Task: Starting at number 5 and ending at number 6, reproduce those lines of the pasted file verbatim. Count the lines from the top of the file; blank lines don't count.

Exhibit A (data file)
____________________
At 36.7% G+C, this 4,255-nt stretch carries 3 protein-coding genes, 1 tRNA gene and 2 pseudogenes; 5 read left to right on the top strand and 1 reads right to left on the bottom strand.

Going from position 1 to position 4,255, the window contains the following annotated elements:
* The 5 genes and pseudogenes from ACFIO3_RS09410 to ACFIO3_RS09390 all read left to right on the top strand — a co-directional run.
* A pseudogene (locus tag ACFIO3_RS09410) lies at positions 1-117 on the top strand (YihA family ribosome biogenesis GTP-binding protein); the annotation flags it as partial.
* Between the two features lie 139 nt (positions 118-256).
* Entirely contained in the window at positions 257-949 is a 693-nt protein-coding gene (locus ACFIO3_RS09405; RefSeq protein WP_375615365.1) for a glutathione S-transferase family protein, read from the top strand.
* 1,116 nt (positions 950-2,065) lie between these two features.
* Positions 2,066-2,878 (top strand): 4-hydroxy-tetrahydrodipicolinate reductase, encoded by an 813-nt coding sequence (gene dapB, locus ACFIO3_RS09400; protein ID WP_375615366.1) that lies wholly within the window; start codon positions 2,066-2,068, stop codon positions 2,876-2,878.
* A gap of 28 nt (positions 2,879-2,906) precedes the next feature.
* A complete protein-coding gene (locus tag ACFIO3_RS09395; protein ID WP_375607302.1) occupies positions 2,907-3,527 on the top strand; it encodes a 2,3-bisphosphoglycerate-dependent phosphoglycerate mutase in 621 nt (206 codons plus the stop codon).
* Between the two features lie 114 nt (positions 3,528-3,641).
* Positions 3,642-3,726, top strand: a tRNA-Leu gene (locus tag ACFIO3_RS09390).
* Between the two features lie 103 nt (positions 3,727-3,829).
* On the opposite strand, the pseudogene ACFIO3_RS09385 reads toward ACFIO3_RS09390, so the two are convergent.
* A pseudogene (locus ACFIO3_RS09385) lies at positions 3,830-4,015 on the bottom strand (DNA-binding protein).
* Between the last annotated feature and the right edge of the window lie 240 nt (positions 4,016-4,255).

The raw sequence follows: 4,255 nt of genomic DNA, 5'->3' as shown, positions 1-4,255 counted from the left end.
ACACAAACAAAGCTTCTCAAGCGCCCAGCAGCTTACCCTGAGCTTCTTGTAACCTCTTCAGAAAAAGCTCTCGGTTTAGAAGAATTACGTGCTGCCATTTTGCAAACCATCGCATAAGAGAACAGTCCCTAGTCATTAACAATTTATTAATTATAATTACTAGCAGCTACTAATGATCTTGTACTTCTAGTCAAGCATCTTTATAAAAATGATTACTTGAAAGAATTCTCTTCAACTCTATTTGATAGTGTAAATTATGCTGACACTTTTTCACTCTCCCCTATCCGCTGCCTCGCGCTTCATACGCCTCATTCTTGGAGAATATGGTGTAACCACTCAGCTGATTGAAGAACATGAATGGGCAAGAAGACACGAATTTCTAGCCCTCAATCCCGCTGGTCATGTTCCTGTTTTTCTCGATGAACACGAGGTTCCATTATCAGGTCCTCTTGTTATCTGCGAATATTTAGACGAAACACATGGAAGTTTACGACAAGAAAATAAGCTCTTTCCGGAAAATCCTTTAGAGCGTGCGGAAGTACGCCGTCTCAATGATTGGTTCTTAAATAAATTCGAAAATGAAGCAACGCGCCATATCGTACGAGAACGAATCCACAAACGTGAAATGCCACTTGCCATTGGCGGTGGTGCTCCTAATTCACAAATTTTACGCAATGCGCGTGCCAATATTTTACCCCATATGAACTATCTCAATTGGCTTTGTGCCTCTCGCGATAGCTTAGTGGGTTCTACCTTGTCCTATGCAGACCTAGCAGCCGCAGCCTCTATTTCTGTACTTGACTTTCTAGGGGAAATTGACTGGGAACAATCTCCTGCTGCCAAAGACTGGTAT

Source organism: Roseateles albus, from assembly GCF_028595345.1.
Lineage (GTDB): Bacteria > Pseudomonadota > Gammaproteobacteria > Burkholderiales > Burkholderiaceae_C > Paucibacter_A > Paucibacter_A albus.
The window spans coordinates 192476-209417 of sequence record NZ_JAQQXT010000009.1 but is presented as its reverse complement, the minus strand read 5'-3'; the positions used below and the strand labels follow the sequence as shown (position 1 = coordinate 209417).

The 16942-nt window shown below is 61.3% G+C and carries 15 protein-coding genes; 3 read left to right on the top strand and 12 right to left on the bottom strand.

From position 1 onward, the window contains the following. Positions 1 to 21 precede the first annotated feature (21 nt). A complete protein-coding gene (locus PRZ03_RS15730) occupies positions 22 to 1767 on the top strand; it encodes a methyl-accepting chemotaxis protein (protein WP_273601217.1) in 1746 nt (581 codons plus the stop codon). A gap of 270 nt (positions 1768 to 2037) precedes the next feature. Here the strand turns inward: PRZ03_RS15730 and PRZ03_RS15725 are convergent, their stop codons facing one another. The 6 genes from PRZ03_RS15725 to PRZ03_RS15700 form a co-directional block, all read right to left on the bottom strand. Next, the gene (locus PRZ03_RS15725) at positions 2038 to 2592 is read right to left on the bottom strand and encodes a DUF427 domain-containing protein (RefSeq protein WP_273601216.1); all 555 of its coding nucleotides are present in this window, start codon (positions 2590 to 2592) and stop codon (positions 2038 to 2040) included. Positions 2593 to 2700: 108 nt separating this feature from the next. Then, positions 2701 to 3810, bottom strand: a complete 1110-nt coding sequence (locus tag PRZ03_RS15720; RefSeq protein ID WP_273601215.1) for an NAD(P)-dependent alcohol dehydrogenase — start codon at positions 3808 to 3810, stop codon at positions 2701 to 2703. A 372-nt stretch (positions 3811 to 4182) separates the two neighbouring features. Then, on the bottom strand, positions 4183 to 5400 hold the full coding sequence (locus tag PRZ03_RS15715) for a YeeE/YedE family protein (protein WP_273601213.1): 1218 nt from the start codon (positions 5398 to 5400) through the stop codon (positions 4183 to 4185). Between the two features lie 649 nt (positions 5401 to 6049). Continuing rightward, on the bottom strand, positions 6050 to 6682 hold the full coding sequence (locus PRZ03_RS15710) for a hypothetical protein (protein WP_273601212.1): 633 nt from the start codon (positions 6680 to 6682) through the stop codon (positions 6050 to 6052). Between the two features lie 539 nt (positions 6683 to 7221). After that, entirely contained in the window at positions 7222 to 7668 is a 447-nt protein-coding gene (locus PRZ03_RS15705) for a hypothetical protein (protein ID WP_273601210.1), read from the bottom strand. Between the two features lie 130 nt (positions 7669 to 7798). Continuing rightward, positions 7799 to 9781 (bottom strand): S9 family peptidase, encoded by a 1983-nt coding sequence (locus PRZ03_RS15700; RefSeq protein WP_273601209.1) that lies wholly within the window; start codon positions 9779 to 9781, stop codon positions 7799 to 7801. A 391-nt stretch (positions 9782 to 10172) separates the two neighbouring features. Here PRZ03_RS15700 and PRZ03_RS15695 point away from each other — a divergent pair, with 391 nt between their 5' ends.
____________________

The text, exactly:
* Between the two features lie 139 nt (positions 118-256).
* Entirely contained in the window at positions 257-949 is a 693-nt protein-coding gene (locus ACFIO3_RS09405; RefSeq protein WP_375615365.1) for a glutathione S-transferase family protein, read from the top strand.